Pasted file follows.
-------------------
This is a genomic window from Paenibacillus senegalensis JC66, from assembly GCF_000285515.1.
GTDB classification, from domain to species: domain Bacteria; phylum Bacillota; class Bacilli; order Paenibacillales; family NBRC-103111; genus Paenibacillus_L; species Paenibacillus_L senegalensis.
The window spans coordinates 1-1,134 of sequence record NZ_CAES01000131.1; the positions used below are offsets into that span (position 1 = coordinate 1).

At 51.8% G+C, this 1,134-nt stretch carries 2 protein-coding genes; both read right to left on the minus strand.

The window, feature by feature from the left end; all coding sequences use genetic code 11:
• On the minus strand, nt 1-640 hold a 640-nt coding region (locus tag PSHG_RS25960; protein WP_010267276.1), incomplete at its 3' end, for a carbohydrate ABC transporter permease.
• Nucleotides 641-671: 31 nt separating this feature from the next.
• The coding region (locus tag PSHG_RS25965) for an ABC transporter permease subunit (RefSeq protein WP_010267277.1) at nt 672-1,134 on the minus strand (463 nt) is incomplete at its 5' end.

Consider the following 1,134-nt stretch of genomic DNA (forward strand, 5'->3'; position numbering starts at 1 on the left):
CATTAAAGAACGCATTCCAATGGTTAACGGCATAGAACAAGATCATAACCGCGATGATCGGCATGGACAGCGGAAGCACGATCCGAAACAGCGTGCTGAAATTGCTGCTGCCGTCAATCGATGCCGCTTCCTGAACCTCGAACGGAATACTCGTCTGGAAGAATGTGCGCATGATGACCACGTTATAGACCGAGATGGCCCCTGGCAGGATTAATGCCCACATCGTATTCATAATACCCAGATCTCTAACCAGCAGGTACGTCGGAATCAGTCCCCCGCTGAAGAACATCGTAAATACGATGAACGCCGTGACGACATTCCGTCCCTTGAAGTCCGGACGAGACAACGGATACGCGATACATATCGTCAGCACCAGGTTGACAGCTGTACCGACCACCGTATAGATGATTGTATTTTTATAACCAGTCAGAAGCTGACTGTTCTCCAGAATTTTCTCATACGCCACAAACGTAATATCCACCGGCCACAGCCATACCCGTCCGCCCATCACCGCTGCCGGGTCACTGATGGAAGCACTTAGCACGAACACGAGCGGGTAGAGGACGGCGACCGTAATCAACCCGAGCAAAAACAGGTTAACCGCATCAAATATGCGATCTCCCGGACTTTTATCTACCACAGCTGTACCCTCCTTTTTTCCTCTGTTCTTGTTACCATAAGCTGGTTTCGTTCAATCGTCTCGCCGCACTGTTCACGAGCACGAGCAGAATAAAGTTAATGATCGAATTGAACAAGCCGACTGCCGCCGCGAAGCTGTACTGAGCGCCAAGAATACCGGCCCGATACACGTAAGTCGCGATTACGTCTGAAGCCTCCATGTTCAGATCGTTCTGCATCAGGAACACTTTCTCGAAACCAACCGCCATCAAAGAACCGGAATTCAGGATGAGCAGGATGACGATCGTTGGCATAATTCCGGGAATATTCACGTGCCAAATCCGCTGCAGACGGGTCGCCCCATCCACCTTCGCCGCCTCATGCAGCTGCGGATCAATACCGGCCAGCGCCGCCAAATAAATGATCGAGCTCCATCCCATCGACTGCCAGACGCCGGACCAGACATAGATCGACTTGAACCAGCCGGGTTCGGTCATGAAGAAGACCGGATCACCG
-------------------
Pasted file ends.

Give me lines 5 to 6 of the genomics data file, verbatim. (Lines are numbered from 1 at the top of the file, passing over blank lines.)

The window, feature by feature from the left end; all coding sequences use genetic code 11:
• On the minus strand, nt 1-640 hold a 640-nt coding region (locus tag PSHG_RS25960; protein WP_010267276.1), incomplete at its 3' end, for a carbohydrate ABC transporter permease.